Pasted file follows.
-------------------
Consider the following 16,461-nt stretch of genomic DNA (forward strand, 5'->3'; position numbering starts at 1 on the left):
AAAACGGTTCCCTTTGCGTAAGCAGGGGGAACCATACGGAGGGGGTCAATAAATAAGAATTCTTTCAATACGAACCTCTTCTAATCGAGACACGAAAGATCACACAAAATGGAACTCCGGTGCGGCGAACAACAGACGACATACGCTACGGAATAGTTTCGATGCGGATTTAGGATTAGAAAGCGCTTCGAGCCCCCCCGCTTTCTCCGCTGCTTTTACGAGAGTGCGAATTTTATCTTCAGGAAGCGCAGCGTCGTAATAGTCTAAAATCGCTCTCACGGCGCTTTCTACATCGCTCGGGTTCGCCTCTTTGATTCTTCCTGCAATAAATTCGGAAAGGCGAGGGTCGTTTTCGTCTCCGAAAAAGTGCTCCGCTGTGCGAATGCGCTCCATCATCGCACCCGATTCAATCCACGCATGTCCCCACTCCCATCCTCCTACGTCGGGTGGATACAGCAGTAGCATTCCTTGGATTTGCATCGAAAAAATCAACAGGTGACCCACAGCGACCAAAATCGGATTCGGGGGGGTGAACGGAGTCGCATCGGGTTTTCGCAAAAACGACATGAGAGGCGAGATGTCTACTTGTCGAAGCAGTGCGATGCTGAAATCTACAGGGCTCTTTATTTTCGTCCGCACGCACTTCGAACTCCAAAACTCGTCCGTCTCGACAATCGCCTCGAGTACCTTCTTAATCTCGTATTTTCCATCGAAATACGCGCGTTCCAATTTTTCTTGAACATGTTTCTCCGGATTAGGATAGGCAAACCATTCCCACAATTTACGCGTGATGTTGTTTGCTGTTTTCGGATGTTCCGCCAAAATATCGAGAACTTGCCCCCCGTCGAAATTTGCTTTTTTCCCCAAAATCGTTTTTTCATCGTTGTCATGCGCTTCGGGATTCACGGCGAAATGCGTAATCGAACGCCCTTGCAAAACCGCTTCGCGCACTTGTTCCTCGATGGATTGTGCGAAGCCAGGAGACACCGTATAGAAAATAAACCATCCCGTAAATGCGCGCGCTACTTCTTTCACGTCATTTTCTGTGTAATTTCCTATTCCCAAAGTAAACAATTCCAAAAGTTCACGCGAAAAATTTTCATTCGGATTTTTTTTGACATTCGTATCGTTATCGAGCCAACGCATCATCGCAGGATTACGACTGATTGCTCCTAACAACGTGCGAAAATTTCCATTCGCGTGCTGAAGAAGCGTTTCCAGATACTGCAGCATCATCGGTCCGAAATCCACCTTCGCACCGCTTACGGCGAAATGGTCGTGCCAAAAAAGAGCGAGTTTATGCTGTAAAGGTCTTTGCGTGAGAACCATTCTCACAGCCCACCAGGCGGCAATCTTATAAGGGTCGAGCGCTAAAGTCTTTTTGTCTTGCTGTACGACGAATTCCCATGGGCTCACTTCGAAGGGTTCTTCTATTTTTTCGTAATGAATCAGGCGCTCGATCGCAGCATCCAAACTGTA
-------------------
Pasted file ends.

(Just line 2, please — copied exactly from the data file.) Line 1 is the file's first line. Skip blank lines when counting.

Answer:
AAAACGGTTCCCTTTGCGTAAGCAGGGGGAACCATACGGAGGGGGTCAATAAATAAGAATTCTTTCAATACGAACCTCTTCTAATCGAGACACGAAAGATCACACAAAATGGAACTCCGGTGCGGCGAACAACAGACGACATACGCTACGGAATAGTTTCGATGCGGATTTAGGATTAGAAAGCGCTTCGAGCCCCCCCGCTTTCTCCGCTGCTTTTACGAGAGTGCGAATTTTATCTTCAGGAAGCGCAGCGTCGTAATAGTCTAAAATCGCTCTCACGGCGCTTTCTACATCGCTCGGGTTCGCCTCTTTGATTCTTCCTGCAATAAATTCGGAAAGGCGAGGGTCGTTTTCGTCTCCGAAAAAGTGCTCCGCTGTGCGAATGCGCTCCATCATCGCACCCGATTCAATCCACGCATGTCCCCACTCCCATCCTCCTACGTCGGGTGGATACAGCAGTAGCATTCCTTGGATTTGCATCGAAAAAATCAACAGGTGACCCACAGCGACCAAAATCGGATTCGGGGGGGTGAACGGAGTCGCATCGGGTTTTCGCAAAAACGACATGAGAGGCGAGATGTCTACTTGTCGAAGCAGTGCGATGCTGAAATCTACAGGGCTCTTTATTTTCGTCCGCACGCACTTCGAACTCCAAAACTCGTCCGTCTCGACAATCGCCTCGAGTACCTTCTTAATCTCGTATTTTCCATCGAAATACGCGCGTTCCAATTTTTCTTGAACATGTTTCTCCGGATTAGGATAGGCAAACCATTCCCACAATTTACGCGTGATGTTGTTTGCTGTTTTCGGATGTTCCGCCAAAATATCGAGAACTTGCCCCCCGTCGAAATTTGCTTTTTTCCCCAAAATCGTTTTTTCATCGTTGTCATGCGCTTCGGGATTCACGGCGAAATGCGTAATCGAACGCCCTTGCAAAACCGCTTCGCGCACTTGTTCCTCGATGGATTGTGCGAAGCCAGGAGACACCGTATAGAAAATAAACCATCCCGTAAATGCGCGCGCTACTTCTTTCACGTCATTTTCTGTGTAATTTCCTATTCCCAAAGTAAACAATTCCAAAAGTTCACGCGAAAAATTTTCATTCGGATTTTTTTTGACATTCGTATCGTTATCGAGCCAACGCATCATCGCAGGATTACGACTGATTGCTCCTAACAACGTGCGAAAATTTCCATTCGCGTGCTGAAGAAGCGTTTCCAGATACTGCAGCATCATCGGTCCGAAATCCACCTTCGCACCGCTTACGGCGAAATGGTCGTGCCAAAAAAGAGCGAGTTTATGCTGTAAAGGTCTTTGCGTGAGAACCATTCTCACAGCCCACCAGGCGGCAATCTTATAAGGGTCGAGCGCTAAAGTCTTTTTGTCTTGCTGTACGACGAATTCCCATGGGCTCACTTCGAAGGGTTCTTCTATTTTTTCGTAATGAATCAGGCGCTCGATCGCAGCATCCAAACTGTA